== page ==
Malta temples.You think the pyramids in Egypt or Stonehenge found in the United Kingdom are old? Think again! The prehistoric temples found in Malta are even older and are in fact the oldest standing stone structures to be found anywhere in the world.

Hidden for many centuries and nearly forgotten through Malta’s long history they were rediscovered during the 19th century by European and Maltese archaeologists.

Not much is known about the people who actually built these beautiful and perplexing temples. It is thought that the original inhabitants of Malta were farmers who probably crossed over from Sicily in around 5,000 BC.

Some temples are relatively large measuring about 120 feet side by side. Considering the fact that no known technology existed during this ancient period, temples must have played a considerable role in those communities, due to the complexity and resources required to build them.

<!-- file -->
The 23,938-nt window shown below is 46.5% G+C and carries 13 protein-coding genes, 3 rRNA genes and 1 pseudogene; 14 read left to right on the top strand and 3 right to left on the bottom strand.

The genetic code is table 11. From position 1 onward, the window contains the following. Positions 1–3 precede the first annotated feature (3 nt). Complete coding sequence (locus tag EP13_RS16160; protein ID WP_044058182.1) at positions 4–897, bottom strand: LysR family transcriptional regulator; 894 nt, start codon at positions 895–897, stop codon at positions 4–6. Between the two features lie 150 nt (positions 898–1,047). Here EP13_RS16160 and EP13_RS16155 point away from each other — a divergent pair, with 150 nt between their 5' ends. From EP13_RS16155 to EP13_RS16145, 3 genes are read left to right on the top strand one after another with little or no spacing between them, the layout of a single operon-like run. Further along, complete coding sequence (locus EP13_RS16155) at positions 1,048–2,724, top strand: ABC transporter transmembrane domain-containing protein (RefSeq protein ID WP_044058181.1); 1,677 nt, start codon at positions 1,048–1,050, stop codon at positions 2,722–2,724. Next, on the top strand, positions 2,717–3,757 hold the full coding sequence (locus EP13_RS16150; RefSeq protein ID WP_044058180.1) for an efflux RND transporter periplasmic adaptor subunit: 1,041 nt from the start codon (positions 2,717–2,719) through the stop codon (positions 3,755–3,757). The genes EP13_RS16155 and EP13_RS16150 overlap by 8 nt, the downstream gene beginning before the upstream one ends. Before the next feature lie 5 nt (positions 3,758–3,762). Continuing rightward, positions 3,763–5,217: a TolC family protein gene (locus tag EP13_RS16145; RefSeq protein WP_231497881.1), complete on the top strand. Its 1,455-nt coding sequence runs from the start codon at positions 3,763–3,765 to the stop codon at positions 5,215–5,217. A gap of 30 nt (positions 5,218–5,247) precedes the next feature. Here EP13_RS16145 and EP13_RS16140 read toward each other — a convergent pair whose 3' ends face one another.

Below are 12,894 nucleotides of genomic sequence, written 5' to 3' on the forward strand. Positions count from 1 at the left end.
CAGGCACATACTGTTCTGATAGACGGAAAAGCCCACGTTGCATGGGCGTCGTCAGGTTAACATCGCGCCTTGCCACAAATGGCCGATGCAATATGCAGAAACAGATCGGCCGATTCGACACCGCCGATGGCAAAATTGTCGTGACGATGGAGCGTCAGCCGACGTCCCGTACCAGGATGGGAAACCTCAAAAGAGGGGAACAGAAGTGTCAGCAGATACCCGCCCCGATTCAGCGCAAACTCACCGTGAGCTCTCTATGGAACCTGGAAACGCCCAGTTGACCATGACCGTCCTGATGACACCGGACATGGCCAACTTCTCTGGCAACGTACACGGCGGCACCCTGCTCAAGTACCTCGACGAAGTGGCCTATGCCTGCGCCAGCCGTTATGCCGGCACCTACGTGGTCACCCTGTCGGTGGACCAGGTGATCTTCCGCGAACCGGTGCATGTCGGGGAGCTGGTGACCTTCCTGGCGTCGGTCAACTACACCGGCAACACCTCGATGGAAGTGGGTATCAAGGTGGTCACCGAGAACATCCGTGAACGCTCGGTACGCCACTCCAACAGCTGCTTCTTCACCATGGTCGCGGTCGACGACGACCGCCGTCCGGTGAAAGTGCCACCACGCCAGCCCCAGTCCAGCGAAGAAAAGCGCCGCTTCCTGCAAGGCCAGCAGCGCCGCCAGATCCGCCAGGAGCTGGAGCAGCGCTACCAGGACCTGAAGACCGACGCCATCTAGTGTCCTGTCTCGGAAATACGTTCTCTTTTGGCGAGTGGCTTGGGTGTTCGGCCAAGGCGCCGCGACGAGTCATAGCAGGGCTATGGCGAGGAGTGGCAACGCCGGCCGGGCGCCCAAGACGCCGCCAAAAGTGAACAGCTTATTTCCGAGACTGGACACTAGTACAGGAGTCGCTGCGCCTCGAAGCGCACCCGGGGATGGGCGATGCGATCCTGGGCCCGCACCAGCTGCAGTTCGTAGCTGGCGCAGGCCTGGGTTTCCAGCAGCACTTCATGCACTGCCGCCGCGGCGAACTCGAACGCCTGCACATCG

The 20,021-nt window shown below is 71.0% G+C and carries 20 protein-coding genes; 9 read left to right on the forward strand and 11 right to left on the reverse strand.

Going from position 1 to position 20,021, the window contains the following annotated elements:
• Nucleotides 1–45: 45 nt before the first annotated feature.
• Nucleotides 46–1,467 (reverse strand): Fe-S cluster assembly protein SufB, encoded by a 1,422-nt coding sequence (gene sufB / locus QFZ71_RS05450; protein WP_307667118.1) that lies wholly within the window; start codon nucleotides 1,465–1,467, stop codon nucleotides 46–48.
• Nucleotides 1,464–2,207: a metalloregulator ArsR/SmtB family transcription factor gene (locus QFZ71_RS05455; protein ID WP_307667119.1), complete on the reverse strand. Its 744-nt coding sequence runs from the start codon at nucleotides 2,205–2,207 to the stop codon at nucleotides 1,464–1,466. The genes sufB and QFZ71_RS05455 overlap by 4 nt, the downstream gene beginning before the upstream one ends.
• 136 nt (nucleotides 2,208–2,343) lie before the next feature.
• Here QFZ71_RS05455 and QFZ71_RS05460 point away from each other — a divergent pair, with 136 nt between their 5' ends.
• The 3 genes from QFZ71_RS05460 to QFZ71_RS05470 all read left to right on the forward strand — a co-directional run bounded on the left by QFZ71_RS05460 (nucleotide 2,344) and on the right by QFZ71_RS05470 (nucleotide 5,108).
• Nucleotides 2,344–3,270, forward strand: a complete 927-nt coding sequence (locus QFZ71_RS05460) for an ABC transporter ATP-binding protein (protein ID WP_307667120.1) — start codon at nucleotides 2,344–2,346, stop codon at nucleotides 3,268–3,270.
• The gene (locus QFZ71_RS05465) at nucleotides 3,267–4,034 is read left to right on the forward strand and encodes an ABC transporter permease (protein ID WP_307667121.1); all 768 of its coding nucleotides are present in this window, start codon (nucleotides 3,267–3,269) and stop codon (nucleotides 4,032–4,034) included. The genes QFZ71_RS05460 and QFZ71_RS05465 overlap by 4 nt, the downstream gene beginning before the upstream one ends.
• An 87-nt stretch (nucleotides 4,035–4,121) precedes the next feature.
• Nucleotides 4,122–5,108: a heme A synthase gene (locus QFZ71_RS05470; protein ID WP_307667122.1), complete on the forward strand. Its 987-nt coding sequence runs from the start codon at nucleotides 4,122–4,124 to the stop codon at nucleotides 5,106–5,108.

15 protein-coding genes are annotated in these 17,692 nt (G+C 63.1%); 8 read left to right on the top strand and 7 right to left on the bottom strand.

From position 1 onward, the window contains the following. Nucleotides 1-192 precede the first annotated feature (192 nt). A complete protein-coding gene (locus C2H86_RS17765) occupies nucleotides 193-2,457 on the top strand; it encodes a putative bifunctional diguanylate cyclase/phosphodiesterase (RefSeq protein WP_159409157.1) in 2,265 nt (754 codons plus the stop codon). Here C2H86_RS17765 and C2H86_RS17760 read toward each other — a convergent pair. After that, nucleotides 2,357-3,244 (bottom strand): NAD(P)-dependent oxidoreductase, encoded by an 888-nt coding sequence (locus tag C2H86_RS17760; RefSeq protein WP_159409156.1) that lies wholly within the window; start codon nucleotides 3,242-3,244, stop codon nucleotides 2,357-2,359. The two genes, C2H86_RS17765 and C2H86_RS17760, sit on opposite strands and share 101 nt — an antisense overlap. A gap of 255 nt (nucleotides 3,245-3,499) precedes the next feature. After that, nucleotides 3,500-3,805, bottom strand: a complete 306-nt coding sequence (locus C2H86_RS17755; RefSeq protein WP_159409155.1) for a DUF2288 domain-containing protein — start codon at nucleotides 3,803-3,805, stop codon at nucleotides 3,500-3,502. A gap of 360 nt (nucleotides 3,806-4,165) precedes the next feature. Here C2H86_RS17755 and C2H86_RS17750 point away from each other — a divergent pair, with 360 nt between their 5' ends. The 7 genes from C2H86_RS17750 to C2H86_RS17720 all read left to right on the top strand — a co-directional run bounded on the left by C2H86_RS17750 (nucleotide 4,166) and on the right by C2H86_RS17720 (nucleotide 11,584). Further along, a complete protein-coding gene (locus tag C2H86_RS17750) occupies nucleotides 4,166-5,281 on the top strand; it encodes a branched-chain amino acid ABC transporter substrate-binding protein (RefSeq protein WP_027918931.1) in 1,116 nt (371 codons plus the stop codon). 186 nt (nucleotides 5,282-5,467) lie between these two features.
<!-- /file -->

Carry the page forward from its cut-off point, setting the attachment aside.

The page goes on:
Maltese Prehistoric Chronology

Neolithic
5,000-4,300 BC, G?ar Dalam
4,500-4,400 BC, Grey Skorba
4,400-4,100 BC, Red Skorba

Temple Period
4,100-3,700 BC, ?ebbu?
3,800-3,600 BC, M?arr
3,300-3,000 BC, Saflieni
3,150-2,500 BC, Tarxien
2,500-1,500 BC, Tarxien Cemetery

Bronze Age
1,500–700 BC, Bor? in-Nadur
900–700 BC, Ba?rija

Ggantija Temples Gozo (UNESCO World Heritage Site)

Located near the village of Xaghra on the island of Gozo, they are the oldest Megalithic temples to be found in the Maltese islands. The two Ggantija temples were erected during the Neolithic age (3,600 – 2,500 BC), which means they are more than 5,500 years old.

It is thought that the Ggantija temples were the sites of a fertility cult as numerous figurines and statues have been found on site, which are connected with that cult.

Opening hours: 9.00-17.00 Monday to Sunday
Last admission: 16.30
Closed: 24th, 25th & 31st December, 1st January and Good Friday
Tel: (+356) 21 553194

Admission fees:

  • Adult: €8, Students & Senior Citizens €6
  • Children (6–11 years): €4
  • Children (under 5): Free

Malta bus number: 64 & 65 from Victoria